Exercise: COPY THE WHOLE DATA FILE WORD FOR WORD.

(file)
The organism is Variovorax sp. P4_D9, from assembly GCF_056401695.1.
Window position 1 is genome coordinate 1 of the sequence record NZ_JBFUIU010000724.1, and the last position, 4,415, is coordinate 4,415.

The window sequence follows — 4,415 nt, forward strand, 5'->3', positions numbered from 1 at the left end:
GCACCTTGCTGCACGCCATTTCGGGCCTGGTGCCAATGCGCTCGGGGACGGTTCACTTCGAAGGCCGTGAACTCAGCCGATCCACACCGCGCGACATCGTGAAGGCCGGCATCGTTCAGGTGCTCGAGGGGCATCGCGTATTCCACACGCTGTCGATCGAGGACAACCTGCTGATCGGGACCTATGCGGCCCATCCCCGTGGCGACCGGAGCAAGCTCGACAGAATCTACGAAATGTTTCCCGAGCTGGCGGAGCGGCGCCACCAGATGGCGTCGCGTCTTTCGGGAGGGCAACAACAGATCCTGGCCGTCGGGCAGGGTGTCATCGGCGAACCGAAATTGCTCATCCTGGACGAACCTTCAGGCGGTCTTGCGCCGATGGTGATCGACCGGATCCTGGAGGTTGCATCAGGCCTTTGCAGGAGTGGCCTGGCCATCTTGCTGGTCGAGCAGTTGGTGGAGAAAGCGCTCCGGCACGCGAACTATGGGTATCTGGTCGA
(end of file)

The organism is Variovorax sp. P4_D9, from assembly GCF_056401695.1.
Window position 1 is genome coordinate 1 of the sequence record NZ_JBFUIU010000724.1, and the last position, 4,415, is coordinate 4,415.

The window sequence follows — 4,415 nt, forward strand, 5'->3', positions numbered from 1 at the left end:
GCACCTTGCTGCACGCCATTTCGGGCCTGGTGCCAATGCGCTCGGGGACGGTTCACTTCGAAGGCCGTGAACTCAGCCGATCCACACCGCGCGACATCGTGAAGGCCGGCATCGTTCAGGTGCTCGAGGGGCATCGCGTATTCCACACGCTGTCGATCGAGGACAACCTGCTGATCGGGACCTATGCGGCCCATCCCCGTGGCGACCGGAGCAAGCTCGACAGAATCTACGAAATGTTTCCCGAGCTGGCGGAGCGGCGCCACCAGATGGCGTCGCGTCTTTCGGGAGGGCAACAACAGATCCTGGCCGTCGGGCAGGGTGTCATCGGCGAACCGAAATTGCTCATCCTGGACGAACCTTCAGGCGGTCTTGCGCCGATGGTGATCGACCGGATCCTGGAGGTTGCATCAGGCCTTTGCAGGAGTGGCCTGGCCATCTTGCTGGTCGAGCAGTTGGTGGAGAAAGCGCTCCGGCACGCGAACTATGGGTATCTGGTCGA